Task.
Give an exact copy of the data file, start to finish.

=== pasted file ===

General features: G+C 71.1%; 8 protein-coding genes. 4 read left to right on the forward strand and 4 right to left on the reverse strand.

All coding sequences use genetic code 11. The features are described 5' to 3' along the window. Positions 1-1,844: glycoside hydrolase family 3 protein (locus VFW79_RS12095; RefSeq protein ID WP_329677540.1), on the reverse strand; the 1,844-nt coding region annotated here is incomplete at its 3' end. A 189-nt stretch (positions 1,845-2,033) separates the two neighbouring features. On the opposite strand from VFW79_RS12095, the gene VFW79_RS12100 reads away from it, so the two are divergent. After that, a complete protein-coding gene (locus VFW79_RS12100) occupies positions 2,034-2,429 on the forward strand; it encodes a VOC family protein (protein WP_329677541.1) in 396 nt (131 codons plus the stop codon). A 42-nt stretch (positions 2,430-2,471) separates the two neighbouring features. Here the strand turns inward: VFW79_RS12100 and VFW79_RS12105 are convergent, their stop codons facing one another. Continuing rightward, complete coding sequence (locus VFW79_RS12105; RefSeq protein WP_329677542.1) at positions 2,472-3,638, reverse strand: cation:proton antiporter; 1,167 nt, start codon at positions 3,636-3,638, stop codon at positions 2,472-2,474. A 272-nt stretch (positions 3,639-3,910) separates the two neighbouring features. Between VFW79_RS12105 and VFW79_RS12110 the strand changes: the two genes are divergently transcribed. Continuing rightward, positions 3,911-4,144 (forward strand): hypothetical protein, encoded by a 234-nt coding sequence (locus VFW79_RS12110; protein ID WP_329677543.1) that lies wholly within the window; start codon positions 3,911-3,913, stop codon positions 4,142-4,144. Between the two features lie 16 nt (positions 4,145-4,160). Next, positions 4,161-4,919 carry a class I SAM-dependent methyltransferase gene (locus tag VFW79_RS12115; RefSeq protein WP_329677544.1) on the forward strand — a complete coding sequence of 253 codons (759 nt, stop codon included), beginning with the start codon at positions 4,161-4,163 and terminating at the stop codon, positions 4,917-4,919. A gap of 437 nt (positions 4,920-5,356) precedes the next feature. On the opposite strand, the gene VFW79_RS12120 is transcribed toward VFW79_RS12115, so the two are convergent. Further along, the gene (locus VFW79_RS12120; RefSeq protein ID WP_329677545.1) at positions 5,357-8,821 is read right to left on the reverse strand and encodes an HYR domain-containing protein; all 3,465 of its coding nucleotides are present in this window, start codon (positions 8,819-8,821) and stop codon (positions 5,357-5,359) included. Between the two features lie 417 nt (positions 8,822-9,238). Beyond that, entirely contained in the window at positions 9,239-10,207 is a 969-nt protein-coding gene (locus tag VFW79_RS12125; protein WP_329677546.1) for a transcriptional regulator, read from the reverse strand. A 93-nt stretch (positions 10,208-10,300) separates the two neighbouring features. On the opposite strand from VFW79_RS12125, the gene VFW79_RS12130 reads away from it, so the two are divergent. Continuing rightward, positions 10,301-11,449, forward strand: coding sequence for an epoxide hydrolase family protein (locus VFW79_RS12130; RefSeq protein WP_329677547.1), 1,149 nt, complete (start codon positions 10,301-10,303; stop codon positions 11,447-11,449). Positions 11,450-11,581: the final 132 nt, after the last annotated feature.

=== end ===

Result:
General features: G+C 71.1%; 8 protein-coding genes. 4 read left to right on the forward strand and 4 right to left on the reverse strand.

All coding sequences use genetic code 11. The features are described 5' to 3' along the window. Positions 1-1,844: glycoside hydrolase family 3 protein (locus VFW79_RS12095; RefSeq protein ID WP_329677540.1), on the reverse strand; the 1,844-nt coding region annotated here is incomplete at its 3' end. A 189-nt stretch (positions 1,845-2,033) separates the two neighbouring features. On the opposite strand from VFW79_RS12095, the gene VFW79_RS12100 reads away from it, so the two are divergent. After that, a complete protein-coding gene (locus VFW79_RS12100) occupies positions 2,034-2,429 on the forward strand; it encodes a VOC family protein (protein WP_329677541.1) in 396 nt (131 codons plus the stop codon). A 42-nt stretch (positions 2,430-2,471) separates the two neighbouring features. Here the strand turns inward: VFW79_RS12100 and VFW79_RS12105 are convergent, their stop codons facing one another. Continuing rightward, complete coding sequence (locus VFW79_RS12105; RefSeq protein WP_329677542.1) at positions 2,472-3,638, reverse strand: cation:proton antiporter; 1,167 nt, start codon at positions 3,636-3,638, stop codon at positions 2,472-2,474. A 272-nt stretch (positions 3,639-3,910) separates the two neighbouring features. Between VFW79_RS12105 and VFW79_RS12110 the strand changes: the two genes are divergently transcribed. Continuing rightward, positions 3,911-4,144 (forward strand): hypothetical protein, encoded by a 234-nt coding sequence (locus VFW79_RS12110; protein ID WP_329677543.1) that lies wholly within the window; start codon positions 3,911-3,913, stop codon positions 4,142-4,144. Between the two features lie 16 nt (positions 4,145-4,160). Next, positions 4,161-4,919 carry a class I SAM-dependent methyltransferase gene (locus tag VFW79_RS12115; RefSeq protein WP_329677544.1) on the forward strand — a complete coding sequence of 253 codons (759 nt, stop codon included), beginning with the start codon at positions 4,161-4,163 and terminating at the stop codon, positions 4,917-4,919. A gap of 437 nt (positions 4,920-5,356) precedes the next feature. On the opposite strand, the gene VFW79_RS12120 is transcribed toward VFW79_RS12115, so the two are convergent. Further along, the gene (locus VFW79_RS12120; RefSeq protein ID WP_329677545.1) at positions 5,357-8,821 is read right to left on the reverse strand and encodes an HYR domain-containing protein; all 3,465 of its coding nucleotides are present in this window, start codon (positions 8,819-8,821) and stop codon (positions 5,357-5,359) included. Between the two features lie 417 nt (positions 8,822-9,238). Beyond that, entirely contained in the window at positions 9,239-10,207 is a 969-nt protein-coding gene (locus tag VFW79_RS12125; protein WP_329677546.1) for a transcriptional regulator, read from the reverse strand. A 93-nt stretch (positions 10,208-10,300) separates the two neighbouring features. On the opposite strand from VFW79_RS12125, the gene VFW79_RS12130 reads away from it, so the two are divergent. Continuing rightward, positions 10,301-11,449, forward strand: coding sequence for an epoxide hydrolase family protein (locus VFW79_RS12130; RefSeq protein WP_329677547.1), 1,149 nt, complete (start codon positions 10,301-10,303; stop codon positions 11,447-11,449). Positions 11,450-11,581: the final 132 nt, after the last annotated feature.